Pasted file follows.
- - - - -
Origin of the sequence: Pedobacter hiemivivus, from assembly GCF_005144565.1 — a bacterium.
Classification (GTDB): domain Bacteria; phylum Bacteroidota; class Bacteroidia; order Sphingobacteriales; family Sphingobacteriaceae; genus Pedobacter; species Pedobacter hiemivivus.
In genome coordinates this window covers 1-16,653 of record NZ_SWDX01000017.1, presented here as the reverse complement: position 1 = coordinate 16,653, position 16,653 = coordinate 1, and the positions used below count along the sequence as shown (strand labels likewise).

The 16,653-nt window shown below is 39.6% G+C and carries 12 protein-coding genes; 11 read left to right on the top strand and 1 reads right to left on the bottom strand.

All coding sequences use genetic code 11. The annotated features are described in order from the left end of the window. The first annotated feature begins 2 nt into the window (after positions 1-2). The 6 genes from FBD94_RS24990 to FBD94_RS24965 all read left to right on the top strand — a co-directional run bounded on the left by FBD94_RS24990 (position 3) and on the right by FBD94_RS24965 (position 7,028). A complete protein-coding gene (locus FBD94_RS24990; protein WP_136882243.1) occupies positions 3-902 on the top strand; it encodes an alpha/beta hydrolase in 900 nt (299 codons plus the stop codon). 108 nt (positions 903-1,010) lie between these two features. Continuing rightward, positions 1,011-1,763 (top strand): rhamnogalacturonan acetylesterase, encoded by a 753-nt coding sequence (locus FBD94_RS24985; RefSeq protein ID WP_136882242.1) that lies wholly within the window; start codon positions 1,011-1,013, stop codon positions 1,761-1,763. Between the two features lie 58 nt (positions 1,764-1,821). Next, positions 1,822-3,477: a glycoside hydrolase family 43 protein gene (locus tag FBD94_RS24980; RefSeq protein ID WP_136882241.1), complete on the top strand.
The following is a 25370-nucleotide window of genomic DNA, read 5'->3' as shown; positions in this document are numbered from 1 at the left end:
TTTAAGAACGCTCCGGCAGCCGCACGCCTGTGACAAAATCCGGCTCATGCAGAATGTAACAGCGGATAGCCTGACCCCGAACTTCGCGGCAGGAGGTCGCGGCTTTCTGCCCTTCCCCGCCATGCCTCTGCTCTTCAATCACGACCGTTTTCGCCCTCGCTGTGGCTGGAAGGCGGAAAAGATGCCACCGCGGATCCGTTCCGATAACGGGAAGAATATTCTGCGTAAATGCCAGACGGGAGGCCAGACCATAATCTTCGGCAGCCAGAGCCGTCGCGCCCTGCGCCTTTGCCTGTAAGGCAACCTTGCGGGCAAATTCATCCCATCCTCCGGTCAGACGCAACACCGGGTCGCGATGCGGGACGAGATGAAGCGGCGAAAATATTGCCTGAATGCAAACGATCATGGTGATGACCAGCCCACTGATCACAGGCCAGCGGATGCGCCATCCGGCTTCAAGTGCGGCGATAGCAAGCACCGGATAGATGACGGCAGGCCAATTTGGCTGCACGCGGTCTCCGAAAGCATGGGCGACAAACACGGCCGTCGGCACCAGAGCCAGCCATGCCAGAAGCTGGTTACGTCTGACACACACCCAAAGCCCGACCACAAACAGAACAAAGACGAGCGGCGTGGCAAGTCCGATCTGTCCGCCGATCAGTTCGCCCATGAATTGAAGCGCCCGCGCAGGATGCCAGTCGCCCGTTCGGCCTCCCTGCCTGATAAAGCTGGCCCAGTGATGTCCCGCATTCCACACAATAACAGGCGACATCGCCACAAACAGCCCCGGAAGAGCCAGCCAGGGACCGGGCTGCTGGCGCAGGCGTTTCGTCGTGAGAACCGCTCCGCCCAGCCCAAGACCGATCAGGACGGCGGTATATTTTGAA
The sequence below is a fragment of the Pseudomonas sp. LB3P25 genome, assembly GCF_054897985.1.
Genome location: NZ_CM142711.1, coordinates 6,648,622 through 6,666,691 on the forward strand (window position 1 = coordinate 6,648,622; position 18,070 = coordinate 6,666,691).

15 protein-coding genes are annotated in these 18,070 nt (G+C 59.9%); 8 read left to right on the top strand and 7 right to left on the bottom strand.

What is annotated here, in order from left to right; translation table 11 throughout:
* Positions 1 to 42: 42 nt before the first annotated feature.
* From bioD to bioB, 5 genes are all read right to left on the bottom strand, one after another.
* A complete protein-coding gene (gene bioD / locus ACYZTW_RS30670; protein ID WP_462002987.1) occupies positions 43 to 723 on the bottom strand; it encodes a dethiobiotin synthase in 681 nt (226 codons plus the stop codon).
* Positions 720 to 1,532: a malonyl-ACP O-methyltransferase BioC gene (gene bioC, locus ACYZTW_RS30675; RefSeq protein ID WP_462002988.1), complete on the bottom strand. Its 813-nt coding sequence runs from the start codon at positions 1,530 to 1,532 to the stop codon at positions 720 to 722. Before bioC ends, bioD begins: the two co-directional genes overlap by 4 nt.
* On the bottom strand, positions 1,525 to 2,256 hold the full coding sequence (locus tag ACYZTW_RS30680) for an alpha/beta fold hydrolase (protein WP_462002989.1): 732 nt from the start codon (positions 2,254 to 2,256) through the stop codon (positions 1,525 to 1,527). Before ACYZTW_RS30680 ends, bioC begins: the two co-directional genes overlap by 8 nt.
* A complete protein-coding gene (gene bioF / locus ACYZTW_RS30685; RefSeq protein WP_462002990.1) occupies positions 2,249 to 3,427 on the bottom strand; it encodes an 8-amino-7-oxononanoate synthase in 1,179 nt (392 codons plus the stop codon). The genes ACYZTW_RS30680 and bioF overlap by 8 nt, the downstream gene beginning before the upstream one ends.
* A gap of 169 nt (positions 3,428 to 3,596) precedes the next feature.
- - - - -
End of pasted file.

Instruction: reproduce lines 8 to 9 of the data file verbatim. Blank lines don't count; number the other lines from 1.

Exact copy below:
The sequence below is a fragment of the Pseudomonas sp. LB3P25 genome, assembly GCF_054897985.1.
Genome location: NZ_CM142711.1, coordinates 6,648,622 through 6,666,691 on the forward strand (window position 1 = coordinate 6,648,622; position 18,070 = coordinate 6,666,691).